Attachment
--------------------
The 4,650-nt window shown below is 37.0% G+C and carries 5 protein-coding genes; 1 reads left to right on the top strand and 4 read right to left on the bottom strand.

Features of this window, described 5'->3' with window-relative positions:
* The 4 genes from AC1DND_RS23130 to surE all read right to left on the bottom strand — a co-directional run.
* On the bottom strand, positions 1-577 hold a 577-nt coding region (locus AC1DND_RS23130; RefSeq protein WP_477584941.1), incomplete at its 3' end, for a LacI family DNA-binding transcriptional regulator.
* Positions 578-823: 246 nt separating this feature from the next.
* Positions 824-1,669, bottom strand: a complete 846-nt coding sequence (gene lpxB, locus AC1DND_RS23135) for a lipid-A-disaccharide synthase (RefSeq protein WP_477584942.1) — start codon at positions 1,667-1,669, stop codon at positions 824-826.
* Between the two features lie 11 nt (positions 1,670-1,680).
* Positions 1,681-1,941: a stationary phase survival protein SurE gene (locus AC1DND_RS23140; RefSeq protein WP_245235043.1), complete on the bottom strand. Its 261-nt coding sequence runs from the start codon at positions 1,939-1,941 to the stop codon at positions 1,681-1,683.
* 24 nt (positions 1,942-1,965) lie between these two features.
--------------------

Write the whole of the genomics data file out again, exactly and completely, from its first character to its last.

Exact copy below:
The 4,650-nt window shown below is 37.0% G+C and carries 5 protein-coding genes; 1 reads left to right on the top strand and 4 read right to left on the bottom strand.

Features of this window, described 5'->3' with window-relative positions:
* The 4 genes from AC1DND_RS23130 to surE all read right to left on the bottom strand — a co-directional run.
* On the bottom strand, positions 1-577 hold a 577-nt coding region (locus AC1DND_RS23130; RefSeq protein WP_477584941.1), incomplete at its 3' end, for a LacI family DNA-binding transcriptional regulator.
* Positions 578-823: 246 nt separating this feature from the next.
* Positions 824-1,669, bottom strand: a complete 846-nt coding sequence (gene lpxB, locus AC1DND_RS23135) for a lipid-A-disaccharide synthase (RefSeq protein WP_477584942.1) — start codon at positions 1,667-1,669, stop codon at positions 824-826.
* Between the two features lie 11 nt (positions 1,670-1,680).
* Positions 1,681-1,941: a stationary phase survival protein SurE gene (locus AC1DND_RS23140; RefSeq protein WP_245235043.1), complete on the bottom strand. Its 261-nt coding sequence runs from the start codon at positions 1,939-1,941 to the stop codon at positions 1,681-1,683.
* 24 nt (positions 1,942-1,965) lie between these two features.